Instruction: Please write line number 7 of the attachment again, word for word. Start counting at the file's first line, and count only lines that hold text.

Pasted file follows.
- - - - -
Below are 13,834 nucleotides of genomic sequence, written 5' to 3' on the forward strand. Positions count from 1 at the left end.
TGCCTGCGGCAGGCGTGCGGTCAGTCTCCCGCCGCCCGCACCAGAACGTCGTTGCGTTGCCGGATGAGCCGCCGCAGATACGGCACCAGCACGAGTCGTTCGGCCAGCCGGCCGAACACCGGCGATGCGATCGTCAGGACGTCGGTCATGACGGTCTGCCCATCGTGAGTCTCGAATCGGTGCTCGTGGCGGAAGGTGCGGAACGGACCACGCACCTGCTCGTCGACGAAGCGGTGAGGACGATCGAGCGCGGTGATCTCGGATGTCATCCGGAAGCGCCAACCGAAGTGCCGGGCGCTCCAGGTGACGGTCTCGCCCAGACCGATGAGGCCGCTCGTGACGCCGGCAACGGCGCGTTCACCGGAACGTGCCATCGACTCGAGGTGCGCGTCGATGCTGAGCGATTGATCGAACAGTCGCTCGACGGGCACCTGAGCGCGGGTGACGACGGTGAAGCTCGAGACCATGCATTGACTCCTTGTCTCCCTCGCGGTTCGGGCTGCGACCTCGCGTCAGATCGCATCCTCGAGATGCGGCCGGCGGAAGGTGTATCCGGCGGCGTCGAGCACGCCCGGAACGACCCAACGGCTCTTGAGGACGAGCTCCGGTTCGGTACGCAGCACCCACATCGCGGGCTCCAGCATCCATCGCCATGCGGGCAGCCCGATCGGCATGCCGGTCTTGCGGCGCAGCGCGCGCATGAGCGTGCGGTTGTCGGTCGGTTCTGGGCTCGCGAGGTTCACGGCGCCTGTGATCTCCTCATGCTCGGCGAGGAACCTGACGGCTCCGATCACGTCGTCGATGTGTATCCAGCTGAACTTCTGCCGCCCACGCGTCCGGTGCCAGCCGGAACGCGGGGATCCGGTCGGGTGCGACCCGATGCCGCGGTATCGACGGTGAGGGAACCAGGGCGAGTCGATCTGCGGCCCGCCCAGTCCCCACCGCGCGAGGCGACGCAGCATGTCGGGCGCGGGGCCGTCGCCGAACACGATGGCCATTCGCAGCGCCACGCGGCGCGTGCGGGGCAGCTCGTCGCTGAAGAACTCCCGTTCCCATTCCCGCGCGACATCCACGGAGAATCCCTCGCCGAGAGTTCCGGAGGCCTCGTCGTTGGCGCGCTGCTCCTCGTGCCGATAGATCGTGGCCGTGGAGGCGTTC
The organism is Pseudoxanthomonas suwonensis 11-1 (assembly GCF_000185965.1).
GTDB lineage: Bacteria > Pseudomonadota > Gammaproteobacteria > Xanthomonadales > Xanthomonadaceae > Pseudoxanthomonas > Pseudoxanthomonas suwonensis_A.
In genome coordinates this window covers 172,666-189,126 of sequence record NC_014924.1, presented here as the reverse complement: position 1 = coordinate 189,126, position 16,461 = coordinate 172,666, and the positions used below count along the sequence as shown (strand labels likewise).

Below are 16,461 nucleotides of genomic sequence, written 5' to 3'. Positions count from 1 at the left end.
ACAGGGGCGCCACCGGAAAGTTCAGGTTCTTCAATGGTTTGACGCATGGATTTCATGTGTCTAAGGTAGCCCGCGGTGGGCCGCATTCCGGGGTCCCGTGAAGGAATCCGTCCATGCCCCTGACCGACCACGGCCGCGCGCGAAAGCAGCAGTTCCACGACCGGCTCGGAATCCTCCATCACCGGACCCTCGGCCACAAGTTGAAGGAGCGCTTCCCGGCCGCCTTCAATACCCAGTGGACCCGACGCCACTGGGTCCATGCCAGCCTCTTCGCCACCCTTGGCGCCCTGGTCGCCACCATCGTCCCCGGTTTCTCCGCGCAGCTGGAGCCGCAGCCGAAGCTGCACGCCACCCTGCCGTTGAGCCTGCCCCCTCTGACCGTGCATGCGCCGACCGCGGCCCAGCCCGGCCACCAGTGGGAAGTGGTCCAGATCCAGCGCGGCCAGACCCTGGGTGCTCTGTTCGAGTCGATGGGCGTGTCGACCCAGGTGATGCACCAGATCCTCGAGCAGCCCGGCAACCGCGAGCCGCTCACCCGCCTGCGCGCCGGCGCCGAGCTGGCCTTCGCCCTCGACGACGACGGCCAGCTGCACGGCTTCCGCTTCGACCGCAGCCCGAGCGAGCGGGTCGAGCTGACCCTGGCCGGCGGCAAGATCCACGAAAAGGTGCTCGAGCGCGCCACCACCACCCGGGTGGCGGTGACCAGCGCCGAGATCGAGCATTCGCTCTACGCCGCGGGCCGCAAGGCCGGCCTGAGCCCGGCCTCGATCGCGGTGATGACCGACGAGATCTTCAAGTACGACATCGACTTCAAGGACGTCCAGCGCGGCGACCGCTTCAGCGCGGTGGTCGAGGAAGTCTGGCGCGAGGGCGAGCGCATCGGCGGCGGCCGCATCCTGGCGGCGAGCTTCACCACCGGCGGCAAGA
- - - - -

ACAGGGGCGCCACCGGAAAGTTCAGGTTCTTCAATGGTTTGACGCATGGATTTCATGTGTCTAAGGTAGCCCGCGGTGGGCCGCATTCCGGGGTCCCGTGAAGGAATCCGTCCATGCCCCTGACCGACCACGGCCGCGCGCGAAAGCAGCAGTTCCACGACCGGCTCGGAATCCTCCATCACCGGACCCTCGGCCACAAGTTGAAGGAGCGCTTCCCGGCCGCCTTCAATACCCAGTGGACCCGACGCCACTGGGTCCATGCCAGCCTCTTCGCCACCCTTGGCGCCCTGGTCGCCACCATCGTCCCCGGTTTCTCCGCGCAGCTGGAGCCGCAGCCGAAGCTGCACGCCACCCTGCCGTTGAGCCTGCCCCCTCTGACCGTGCATGCGCCGACCGCGGCCCAGCCCGGCCACCAGTGGGAAGTGGTCCAGATCCAGCGCGGCCAGACCCTGGGTGCTCTGTTCGAGTCGATGGGCGTGTCGACCCAGGTGATGCACCAGATCCTCGAGCAGCCCGGCAACCGCGAGCCGCTCACCCGCCTGCGCGCCGGCGCCGAGCTGGCCTTCGCCCTCGACGACGACGGCCAGCTGCACGGCTTCCGCTTCGACCGCAGCCCGAGCGAGCGGGTCGAGCTGACCCTGGCCGGCGGCAAGATCCACGAAAAGGTGCTCGAGCGCGCCACCACCACCCGGGTGGCGGTGACCAGCGCCGAGATCGAGCATTCGCTCTACGCCGCGGGCCGCAAGGCCGGCCTGAGCCCGGCCTCGATCGCGGTGATGACCGACGAGATCTTCAAGTACGACATCGACTTCAAGGACGTCCAGCGCGGCGACCGCTTCAGCGCGGTGGTCGAGGAAGTCTGGCGCGAGGGCGAGCGCATCGGCGGCGGCCGCATCCTGGCGGCGAGCTTCACCACCGGCGGCAAGA